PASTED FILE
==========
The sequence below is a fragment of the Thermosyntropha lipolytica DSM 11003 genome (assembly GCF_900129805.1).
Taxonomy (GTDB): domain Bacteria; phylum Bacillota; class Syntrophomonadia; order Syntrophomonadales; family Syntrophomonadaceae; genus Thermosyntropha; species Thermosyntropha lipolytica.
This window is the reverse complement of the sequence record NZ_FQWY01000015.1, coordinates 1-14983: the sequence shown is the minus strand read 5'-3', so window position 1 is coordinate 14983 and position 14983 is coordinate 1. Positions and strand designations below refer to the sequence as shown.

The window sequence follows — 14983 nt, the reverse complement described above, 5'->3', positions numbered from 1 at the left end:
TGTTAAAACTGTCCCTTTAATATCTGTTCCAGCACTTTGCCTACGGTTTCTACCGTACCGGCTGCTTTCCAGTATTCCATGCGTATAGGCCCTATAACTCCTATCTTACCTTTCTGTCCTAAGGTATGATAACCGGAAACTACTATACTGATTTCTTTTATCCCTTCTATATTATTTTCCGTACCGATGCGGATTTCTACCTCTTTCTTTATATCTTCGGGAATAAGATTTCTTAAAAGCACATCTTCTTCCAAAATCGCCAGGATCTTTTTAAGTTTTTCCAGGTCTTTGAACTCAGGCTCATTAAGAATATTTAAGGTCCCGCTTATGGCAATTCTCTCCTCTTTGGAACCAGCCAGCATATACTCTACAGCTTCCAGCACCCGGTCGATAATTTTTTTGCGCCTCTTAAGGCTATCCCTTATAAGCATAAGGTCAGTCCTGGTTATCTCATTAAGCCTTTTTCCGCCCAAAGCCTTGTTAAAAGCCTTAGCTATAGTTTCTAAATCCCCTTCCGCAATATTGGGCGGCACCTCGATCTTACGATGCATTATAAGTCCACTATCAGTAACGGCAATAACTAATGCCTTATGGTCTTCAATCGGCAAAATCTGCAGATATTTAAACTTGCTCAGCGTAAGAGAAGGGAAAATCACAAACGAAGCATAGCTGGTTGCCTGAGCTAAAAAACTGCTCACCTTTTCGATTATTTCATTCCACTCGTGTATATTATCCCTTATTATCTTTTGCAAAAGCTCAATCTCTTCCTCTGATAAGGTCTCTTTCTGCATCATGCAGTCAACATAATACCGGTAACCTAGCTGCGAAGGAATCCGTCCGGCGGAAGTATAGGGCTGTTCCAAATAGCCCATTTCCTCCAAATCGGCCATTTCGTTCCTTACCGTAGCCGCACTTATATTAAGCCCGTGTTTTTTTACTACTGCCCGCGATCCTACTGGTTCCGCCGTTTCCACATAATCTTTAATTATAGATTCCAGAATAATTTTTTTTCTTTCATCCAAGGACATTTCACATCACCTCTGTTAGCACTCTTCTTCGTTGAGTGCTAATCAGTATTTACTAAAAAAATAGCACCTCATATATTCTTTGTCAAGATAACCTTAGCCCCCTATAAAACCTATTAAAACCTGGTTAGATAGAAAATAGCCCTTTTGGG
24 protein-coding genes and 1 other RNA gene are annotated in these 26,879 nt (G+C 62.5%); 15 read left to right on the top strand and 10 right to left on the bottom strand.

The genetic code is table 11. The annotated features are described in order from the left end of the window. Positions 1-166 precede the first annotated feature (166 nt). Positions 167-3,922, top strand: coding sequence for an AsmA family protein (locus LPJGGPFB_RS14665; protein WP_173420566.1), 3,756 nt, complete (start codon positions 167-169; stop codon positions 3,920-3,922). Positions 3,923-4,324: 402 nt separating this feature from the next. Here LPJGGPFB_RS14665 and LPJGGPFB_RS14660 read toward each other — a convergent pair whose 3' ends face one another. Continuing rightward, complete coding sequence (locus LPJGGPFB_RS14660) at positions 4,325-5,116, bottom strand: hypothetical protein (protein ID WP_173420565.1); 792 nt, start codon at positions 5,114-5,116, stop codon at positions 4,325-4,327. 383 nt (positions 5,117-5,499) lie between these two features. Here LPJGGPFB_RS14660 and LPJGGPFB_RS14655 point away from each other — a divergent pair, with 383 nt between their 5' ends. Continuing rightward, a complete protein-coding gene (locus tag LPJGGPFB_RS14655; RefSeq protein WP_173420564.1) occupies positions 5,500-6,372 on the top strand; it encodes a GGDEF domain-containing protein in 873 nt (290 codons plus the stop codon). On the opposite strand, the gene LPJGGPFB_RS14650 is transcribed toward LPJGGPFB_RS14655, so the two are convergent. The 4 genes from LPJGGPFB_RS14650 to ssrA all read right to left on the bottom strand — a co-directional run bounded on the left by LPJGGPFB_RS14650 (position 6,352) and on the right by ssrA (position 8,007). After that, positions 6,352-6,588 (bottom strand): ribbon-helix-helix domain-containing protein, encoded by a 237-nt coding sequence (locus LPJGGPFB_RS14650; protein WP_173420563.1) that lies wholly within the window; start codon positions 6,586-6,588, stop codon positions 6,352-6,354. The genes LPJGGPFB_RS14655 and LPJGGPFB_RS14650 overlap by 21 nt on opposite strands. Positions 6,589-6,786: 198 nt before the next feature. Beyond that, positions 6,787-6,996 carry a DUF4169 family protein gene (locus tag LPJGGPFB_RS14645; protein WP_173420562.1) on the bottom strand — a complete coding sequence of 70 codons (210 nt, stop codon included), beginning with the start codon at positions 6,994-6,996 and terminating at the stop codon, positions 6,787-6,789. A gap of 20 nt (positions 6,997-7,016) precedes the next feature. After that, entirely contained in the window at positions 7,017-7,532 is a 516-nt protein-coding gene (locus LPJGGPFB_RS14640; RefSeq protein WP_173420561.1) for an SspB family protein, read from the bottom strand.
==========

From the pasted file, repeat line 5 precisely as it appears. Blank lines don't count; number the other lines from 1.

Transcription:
TGTTAAAACTGTCCCTTTAATATCTGTTCCAGCACTTTGCCTACGGTTTCTACCGTACCGGCTGCTTTCCAGTATTCCATGCGTATAGGCCCTATAACTCCTATCTTACCTTTCTGTCCTAAGGTATGATAACCGGAAACTACTATACTGATTTCTTTTATCCCTTCTATATTATTTTCCGTACCGATGCGGATTTCTACCTCTTTCTTTATATCTTCGGGAATAAGATTTCTTAAAAGCACATCTTCTTCCAAAATCGCCAGGATCTTTTTAAGTTTTTCCAGGTCTTTGAACTCAGGCTCATTAAGAATATTTAAGGTCCCGCTTATGGCAATTCTCTCCTCTTTGGAACCAGCCAGCATATACTCTACAGCTTCCAGCACCCGGTCGATAATTTTTTTGCGCCTCTTAAGGCTATCCCTTATAAGCATAAGGTCAGTCCTGGTTATCTCATTAAGCCTTTTTCCGCCCAAAGCCTTGTTAAAAGCCTTAGCTATAGTTTCTAAATCCCCTTCCGCAATATTGGGCGGCACCTCGATCTTACGATGCATTATAAGTCCACTATCAGTAACGGCAATAACTAATGCCTTATGGTCTTCAATCGGCAAAATCTGCAGATATTTAAACTTGCTCAGCGTAAGAGAAGGGAAAATCACAAACGAAGCATAGCTGGTTGCCTGAGCTAAAAAACTGCTCACCTTTTCGATTATTTCATTCCACTCGTGTATATTATCCCTTATTATCTTTTGCAAAAGCTCAATCTCTTCCTCTGATAAGGTCTCTTTCTGCATCATGCAGTCAACATAATACCGGTAACCTAGCTGCGAAGGAATCCGTCCGGCGGAAGTATAGGGCTGTTCCAAATAGCCCATTTCCTCCAAATCGGCCATTTCGTTCCTTACCGTAGCCGCACTTATATTAAGCCCGTGTTTTTTTACTACTGCCCGCGATCCTACTGGTTCCGCCGTTTCCACATAATCTTTAATTATAGATTCCAGAATAATTTTTTTTCTTTCATCCAAGGACATTTCACATCACCTCTGTTAGCACTCTTCTTCGTTGAGTGCTAATCAGTATTTACTAAAAAAATAGCACCTCATATATTCTTTGTCAAGATAACCTTAGCCCCCTATAAAACCTATTAAAACCTGGTTAGATAGAAAATAGCCCTTTTGGG